Meat & Livestock News

Housing Challenges for Meatpacking Workers: Industry Takes Action

Bearded butcher dressed in a fleece shirt serving fresh cut meat in a market.

The Housing Crunch in Small Towns

The housing shortage in small American towns, especially those hosting animal protein processing plants, has become a pressing issue.

This was starkly highlighted by the experience of Cargill plant manager Selia Perez, who, upon moving to Fort Morgan, Colo., for her job, struggled to find a suitable home for her family.

Eventually, Perez had to settle for a house 20 minutes west of Fort Morgan, a situation that reflects the broader housing frustrations faced by working families nationwide.

Impact on Meat Packing Facilities

In Fort Morgan, like many other towns, the growth of meatpacking plants has outstripped the housing capacity of the local community.

For Perez, this housing shortfall made it challenging to maintain adequate staffing levels at the Cargill Protein plant, where about 1,850 of the 2,000 employees are line workers operating in shifts, including overnight maintenance.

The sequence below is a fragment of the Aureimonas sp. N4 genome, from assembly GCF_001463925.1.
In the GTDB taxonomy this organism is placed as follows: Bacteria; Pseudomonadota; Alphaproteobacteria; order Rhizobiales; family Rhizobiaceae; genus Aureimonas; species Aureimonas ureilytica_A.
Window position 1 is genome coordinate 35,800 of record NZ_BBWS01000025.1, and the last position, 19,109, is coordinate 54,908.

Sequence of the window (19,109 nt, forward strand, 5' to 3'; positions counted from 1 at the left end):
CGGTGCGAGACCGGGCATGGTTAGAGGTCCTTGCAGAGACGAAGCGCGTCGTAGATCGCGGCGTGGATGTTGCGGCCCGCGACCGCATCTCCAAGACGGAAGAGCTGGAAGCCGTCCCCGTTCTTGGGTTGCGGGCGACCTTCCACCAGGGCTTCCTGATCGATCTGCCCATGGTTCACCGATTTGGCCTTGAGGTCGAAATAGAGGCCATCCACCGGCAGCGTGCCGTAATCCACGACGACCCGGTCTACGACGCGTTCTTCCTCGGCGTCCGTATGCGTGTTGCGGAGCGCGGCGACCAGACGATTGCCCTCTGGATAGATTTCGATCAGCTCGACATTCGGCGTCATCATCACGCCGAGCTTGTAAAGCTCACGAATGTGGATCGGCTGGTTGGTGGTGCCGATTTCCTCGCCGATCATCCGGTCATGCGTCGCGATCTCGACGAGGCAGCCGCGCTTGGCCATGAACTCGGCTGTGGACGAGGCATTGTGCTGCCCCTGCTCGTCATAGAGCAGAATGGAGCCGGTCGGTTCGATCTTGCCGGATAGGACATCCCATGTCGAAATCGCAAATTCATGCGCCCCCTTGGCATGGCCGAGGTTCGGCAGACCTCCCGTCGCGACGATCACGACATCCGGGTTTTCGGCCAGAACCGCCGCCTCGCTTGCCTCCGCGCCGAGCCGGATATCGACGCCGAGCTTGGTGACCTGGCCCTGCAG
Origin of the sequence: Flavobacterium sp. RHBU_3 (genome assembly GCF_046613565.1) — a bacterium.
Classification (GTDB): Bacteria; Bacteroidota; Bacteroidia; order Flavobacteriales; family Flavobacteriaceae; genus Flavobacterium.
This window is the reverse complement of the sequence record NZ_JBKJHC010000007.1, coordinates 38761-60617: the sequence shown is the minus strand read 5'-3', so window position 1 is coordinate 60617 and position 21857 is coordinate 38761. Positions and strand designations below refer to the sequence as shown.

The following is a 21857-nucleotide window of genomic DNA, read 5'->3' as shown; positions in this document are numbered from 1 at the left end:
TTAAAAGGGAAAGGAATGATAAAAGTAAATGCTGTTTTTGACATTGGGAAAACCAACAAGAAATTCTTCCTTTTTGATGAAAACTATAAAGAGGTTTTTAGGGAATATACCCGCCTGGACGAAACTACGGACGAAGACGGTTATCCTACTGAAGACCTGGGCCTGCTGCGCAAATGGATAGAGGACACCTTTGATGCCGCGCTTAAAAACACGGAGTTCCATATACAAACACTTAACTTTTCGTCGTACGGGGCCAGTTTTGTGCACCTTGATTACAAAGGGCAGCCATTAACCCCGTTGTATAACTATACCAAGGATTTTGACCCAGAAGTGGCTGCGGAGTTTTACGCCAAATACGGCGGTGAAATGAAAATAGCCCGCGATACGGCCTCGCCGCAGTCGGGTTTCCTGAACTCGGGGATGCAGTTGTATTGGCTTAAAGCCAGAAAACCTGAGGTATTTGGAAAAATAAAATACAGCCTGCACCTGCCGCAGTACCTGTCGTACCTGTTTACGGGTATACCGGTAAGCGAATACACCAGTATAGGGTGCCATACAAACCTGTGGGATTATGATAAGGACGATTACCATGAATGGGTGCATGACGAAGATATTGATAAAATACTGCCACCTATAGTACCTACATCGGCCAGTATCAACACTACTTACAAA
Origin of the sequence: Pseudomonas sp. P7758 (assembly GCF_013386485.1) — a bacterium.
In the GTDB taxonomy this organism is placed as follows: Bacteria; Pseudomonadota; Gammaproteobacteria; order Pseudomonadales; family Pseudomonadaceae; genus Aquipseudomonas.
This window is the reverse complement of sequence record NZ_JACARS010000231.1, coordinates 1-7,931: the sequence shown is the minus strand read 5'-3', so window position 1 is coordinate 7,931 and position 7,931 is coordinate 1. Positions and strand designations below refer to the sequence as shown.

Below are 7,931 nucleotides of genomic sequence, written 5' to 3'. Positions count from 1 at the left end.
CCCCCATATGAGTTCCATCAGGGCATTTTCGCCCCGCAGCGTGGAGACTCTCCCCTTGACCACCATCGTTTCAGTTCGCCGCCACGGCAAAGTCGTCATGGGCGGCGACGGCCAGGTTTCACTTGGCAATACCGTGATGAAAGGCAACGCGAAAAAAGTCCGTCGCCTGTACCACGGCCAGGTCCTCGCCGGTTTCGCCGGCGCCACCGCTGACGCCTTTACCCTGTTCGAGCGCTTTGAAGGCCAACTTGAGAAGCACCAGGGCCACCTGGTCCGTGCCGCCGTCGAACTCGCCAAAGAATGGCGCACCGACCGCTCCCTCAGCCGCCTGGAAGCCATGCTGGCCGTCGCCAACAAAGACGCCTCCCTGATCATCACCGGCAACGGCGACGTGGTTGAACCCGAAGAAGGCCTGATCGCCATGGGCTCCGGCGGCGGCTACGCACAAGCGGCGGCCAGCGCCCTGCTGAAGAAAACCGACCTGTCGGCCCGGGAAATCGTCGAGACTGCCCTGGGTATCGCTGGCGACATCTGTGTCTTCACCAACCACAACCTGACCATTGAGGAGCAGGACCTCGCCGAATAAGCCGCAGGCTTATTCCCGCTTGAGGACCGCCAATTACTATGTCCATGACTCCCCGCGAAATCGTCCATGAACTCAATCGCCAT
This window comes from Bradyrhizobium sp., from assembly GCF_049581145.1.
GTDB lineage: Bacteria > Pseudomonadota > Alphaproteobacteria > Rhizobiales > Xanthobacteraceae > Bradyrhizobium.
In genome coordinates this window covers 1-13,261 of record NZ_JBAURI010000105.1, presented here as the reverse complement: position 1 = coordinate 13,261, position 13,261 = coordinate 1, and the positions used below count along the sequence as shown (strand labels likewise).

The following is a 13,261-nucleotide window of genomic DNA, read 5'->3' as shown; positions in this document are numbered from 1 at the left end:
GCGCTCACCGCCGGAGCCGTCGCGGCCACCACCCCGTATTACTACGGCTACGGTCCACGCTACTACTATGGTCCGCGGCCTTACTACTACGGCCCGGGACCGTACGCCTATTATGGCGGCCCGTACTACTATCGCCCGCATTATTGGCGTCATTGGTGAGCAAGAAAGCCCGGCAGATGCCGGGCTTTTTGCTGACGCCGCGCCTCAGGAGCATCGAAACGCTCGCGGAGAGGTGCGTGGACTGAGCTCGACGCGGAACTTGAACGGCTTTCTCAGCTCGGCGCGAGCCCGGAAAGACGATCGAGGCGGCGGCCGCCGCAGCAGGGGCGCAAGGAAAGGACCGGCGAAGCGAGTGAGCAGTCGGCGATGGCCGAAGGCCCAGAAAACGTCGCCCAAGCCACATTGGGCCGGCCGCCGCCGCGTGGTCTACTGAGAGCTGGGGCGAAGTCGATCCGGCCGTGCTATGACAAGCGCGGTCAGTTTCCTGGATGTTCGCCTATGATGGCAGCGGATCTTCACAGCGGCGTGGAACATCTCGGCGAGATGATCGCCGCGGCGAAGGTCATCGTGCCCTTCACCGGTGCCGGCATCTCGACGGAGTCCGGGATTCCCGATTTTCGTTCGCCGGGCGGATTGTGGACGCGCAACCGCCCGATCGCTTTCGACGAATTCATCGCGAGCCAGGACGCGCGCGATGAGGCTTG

Housing: An Operational Challenge for the Industry

The housing issue has evolved from a community concern to an operational problem for the meatpacking industry, posing a direct threat to productivity. Finding solutions is complex, involving navigating government programs, nonprofit partnerships, economic development issues, and balancing corporate and employee interests.

Despite these challenges, major employers are actively developing programs to address this issue.

Expert Insights on the Housing Market

Geoff Smith, executive director of the Institute for Housing Studies at DePaul University, notes that the market alone is unlikely to resolve the housing shortage in small rural towns. These areas typically don’t attract residential developers due to their profiles.

Broader Context of the Housing Shortage

The housing market difficulties are well-documented, from daily news to house-hunting TV shows. The shortage of affordable housing for middle-income households is particularly severe in communities where the demands of dominant industries do not align with the available housing.

This issue affects not only resort towns like Vail, Colo., where service workers struggle to find housing, but also extends to places like Beardstown, Ill., demonstrating the widespread nature of this challenge.